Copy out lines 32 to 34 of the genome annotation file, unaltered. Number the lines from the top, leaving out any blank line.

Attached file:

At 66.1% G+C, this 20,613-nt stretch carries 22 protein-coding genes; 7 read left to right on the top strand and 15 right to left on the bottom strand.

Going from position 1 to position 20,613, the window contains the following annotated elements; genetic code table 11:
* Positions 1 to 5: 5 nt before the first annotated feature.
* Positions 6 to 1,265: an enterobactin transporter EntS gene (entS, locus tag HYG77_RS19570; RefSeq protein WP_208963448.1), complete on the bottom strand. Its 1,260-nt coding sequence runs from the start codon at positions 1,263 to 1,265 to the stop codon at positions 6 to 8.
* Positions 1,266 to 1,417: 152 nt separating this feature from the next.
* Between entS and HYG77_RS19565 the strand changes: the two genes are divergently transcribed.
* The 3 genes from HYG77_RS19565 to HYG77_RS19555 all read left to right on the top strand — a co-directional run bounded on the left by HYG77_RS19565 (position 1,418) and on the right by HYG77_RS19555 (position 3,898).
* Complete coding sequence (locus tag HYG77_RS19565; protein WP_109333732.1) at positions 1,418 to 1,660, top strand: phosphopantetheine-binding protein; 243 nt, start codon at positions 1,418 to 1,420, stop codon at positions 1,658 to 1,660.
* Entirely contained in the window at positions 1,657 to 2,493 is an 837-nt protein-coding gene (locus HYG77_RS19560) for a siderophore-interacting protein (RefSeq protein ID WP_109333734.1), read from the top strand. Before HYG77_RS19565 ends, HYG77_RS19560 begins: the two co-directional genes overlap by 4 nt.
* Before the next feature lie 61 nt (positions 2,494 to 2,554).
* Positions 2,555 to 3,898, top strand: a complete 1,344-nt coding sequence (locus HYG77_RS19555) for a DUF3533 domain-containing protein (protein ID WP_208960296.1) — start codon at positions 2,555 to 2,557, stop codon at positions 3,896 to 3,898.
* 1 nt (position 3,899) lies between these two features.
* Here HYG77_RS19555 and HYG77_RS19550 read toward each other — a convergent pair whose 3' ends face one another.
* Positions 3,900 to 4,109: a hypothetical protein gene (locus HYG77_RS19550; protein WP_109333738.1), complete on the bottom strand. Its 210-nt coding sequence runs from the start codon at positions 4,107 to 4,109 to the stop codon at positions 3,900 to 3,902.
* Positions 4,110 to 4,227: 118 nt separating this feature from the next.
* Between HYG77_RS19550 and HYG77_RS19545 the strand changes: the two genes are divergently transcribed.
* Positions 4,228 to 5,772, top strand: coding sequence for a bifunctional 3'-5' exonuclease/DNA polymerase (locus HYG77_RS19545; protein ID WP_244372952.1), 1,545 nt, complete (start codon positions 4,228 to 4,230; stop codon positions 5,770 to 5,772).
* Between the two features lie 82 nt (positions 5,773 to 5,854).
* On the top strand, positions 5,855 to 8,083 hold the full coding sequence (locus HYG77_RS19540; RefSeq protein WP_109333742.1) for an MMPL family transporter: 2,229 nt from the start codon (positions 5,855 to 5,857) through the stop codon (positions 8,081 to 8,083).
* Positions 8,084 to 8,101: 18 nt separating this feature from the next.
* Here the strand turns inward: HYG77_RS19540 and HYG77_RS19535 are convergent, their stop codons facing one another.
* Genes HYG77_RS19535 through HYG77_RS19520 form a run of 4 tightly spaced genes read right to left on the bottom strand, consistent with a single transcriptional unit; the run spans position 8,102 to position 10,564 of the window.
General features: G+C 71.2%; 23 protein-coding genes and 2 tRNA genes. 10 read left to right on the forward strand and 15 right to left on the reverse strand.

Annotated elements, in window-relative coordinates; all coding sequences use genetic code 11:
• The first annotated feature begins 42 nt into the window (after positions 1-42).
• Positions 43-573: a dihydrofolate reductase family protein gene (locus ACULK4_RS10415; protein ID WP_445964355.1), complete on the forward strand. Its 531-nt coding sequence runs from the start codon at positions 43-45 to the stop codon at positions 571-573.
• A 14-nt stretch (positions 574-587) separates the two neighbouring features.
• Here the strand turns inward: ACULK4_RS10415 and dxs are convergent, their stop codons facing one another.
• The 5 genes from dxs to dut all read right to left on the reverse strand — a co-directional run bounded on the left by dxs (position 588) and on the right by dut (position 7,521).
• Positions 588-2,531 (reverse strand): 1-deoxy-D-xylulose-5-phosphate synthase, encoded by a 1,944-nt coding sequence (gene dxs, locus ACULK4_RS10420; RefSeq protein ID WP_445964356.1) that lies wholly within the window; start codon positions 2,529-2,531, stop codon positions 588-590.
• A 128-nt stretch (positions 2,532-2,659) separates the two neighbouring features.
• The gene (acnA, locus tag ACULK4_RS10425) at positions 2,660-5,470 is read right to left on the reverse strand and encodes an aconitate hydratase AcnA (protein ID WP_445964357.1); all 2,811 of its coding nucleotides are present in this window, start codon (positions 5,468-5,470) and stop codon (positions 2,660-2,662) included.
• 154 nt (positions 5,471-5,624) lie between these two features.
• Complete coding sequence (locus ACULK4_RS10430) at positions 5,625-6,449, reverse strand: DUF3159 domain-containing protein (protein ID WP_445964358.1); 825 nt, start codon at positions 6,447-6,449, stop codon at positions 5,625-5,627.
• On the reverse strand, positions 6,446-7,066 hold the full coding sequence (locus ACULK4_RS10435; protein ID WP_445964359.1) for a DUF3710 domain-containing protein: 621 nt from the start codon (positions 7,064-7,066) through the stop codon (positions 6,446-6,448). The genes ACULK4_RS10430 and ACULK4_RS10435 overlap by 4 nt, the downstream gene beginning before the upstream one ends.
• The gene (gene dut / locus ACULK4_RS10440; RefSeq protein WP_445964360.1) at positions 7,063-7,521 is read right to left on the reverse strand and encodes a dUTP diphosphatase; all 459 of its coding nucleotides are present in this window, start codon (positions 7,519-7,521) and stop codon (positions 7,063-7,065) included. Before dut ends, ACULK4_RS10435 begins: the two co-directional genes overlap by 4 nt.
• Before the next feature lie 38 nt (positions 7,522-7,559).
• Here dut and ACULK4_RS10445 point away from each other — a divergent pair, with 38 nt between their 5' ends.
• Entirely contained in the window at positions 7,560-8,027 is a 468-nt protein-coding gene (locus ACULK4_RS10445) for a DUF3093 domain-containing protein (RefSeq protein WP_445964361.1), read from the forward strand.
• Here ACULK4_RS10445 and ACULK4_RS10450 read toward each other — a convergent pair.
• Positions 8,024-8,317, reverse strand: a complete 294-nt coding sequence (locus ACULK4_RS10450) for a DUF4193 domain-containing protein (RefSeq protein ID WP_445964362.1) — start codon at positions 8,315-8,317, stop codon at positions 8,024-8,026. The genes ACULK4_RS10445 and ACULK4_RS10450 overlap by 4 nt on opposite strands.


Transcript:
• The gene (acnA, locus tag ACULK4_RS10425) at positions 2,660-5,470 is read right to left on the reverse strand and encodes an aconitate hydratase AcnA (protein ID WP_445964357.1); all 2,811 of its coding nucleotides are present in this window, start codon (positions 5,468-5,470) and stop codon (positions 2,660-2,662) included.
• 154 nt (positions 5,471-5,624) lie between these two features.
• Complete coding sequence (locus ACULK4_RS10430) at positions 5,625-6,449, reverse strand: DUF3159 domain-containing protein (protein ID WP_445964358.1); 825 nt, start codon at positions 6,447-6,449, stop codon at positions 5,625-5,627.